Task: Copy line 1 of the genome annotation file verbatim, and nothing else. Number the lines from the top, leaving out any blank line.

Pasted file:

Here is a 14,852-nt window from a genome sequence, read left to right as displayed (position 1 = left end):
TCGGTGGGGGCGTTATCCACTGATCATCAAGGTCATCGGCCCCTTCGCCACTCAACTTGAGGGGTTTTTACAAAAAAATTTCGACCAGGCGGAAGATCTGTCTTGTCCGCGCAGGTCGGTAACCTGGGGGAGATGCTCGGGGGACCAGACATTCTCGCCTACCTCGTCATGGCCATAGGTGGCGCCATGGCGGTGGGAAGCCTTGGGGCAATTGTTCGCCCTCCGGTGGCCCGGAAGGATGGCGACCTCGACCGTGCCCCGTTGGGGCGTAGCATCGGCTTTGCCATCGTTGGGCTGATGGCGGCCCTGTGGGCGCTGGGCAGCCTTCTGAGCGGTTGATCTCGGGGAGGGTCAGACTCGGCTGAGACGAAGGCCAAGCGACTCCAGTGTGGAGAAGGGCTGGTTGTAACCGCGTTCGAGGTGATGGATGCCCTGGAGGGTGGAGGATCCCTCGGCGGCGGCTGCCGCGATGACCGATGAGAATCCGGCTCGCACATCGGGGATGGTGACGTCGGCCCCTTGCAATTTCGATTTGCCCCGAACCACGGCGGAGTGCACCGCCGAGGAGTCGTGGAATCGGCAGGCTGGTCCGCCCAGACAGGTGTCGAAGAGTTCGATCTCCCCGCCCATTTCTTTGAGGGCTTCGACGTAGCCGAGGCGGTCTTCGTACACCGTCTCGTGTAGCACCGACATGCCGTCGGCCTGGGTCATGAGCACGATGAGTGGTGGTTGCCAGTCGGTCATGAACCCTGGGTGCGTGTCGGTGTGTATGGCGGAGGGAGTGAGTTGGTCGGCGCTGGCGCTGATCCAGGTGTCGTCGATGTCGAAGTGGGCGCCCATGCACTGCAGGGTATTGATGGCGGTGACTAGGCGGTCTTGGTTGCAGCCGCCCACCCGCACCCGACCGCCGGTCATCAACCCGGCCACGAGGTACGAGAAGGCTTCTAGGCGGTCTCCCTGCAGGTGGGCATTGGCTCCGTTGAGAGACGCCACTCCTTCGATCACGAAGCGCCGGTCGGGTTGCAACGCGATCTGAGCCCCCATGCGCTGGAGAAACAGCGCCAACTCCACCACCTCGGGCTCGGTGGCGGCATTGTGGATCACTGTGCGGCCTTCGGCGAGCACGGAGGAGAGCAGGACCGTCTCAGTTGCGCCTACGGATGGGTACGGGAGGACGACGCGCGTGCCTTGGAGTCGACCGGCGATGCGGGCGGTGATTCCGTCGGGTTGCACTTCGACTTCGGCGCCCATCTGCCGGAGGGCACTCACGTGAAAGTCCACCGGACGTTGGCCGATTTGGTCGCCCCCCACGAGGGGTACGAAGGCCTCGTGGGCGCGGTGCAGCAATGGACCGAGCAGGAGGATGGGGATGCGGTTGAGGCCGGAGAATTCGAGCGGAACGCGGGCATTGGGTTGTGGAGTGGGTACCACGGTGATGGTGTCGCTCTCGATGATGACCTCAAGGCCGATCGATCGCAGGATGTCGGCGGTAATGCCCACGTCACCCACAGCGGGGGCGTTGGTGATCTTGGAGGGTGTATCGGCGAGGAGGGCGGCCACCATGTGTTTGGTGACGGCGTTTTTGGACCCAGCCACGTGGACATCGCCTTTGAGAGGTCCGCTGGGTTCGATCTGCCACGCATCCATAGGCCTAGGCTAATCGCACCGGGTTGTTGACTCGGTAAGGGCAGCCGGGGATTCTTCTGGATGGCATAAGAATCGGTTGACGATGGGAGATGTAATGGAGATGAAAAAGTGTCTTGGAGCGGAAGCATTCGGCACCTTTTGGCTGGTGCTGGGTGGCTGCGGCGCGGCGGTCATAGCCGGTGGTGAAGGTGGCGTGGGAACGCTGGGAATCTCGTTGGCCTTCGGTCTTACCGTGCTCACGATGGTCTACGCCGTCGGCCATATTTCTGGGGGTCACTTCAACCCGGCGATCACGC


Here is a 14,852-nt window from a genome sequence, read left to right as displayed (position 1 = left end):